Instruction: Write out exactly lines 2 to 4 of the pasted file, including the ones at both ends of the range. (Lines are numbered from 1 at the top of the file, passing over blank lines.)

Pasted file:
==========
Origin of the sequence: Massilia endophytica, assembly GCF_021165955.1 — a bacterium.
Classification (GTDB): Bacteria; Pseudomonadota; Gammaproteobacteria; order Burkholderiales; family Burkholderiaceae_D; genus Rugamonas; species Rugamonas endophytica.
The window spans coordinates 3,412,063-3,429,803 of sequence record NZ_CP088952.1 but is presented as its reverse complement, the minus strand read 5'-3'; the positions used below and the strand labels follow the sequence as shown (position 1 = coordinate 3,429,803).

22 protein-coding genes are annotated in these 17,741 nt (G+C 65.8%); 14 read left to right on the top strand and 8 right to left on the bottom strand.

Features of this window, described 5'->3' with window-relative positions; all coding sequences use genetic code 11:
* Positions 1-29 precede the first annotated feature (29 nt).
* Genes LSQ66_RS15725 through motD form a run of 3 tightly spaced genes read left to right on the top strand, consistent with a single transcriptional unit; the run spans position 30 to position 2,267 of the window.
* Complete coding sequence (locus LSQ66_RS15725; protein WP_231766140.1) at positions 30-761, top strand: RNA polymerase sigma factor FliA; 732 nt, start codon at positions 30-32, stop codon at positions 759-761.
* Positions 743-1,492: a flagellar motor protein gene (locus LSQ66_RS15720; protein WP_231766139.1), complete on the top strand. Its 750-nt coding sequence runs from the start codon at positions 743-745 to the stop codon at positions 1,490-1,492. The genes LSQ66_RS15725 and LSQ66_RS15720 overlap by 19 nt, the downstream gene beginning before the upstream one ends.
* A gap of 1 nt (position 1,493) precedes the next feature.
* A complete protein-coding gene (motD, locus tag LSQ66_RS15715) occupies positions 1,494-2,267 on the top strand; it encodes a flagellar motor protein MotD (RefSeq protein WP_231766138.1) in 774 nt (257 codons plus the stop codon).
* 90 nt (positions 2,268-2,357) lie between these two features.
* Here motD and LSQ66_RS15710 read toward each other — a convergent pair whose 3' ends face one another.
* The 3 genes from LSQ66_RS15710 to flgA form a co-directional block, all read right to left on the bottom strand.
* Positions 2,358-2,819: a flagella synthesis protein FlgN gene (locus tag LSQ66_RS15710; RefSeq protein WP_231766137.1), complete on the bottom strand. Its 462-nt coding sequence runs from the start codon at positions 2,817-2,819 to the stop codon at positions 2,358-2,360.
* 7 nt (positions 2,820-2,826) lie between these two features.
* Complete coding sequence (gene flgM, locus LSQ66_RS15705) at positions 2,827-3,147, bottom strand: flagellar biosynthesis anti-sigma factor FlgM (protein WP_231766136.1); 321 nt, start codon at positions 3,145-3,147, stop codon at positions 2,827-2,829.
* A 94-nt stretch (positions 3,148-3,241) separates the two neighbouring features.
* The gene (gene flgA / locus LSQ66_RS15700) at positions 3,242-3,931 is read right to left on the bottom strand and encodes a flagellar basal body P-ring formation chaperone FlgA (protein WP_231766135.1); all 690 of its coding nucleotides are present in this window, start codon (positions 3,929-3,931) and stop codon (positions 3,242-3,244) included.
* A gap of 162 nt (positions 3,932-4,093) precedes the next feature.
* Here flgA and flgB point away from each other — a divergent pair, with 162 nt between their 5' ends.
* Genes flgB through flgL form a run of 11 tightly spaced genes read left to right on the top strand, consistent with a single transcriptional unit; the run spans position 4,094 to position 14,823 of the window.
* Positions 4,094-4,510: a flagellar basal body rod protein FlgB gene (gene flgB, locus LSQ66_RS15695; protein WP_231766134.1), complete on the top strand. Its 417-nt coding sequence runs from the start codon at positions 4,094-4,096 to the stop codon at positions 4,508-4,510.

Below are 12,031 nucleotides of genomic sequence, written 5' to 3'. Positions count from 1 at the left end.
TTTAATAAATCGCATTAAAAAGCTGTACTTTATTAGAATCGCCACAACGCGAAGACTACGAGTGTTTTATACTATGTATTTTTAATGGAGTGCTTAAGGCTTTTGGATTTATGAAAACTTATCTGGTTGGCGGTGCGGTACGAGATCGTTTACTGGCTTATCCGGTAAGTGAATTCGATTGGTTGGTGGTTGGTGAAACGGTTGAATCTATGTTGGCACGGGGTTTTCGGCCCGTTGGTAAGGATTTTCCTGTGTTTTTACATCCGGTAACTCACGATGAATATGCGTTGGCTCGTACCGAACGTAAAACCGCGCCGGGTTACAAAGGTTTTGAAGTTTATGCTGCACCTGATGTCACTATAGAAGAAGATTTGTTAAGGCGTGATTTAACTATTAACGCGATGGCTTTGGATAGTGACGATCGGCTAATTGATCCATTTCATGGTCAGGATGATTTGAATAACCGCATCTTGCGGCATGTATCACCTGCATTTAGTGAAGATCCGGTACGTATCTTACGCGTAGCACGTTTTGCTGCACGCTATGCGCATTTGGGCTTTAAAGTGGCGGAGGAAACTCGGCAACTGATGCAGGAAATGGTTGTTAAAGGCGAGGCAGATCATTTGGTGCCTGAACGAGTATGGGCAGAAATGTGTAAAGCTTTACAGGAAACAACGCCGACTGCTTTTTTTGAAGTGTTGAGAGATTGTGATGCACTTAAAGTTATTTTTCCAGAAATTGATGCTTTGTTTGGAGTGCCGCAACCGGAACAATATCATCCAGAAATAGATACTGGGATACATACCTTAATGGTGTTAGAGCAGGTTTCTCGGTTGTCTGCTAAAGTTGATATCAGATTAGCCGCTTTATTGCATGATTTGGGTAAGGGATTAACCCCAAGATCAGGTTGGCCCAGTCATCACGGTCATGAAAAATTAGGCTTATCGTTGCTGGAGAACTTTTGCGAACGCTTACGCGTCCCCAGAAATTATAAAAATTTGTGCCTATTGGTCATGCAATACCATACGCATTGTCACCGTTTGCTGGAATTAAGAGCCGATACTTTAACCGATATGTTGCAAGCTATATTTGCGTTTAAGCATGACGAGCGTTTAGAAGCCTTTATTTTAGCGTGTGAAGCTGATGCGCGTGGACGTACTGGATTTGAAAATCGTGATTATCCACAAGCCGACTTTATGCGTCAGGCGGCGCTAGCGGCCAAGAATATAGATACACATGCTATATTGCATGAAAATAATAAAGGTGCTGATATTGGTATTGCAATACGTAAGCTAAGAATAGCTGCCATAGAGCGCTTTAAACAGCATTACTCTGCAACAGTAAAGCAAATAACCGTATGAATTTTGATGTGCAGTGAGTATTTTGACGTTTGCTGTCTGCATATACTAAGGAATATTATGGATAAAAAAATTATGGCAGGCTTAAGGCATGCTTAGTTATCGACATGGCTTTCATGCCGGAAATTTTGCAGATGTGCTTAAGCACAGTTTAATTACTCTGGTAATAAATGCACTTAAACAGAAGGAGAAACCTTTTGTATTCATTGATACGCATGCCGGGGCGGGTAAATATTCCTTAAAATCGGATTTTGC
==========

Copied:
Classification (GTDB): Bacteria; Pseudomonadota; Gammaproteobacteria; order Burkholderiales; family Burkholderiaceae_D; genus Rugamonas; species Rugamonas endophytica.
The window spans coordinates 3,412,063-3,429,803 of sequence record NZ_CP088952.1 but is presented as its reverse complement, the minus strand read 5'-3'; the positions used below and the strand labels follow the sequence as shown (position 1 = coordinate 3,429,803).

22 protein-coding genes are annotated in these 17,741 nt (G+C 65.8%); 14 read left to right on the top strand and 8 right to left on the bottom strand.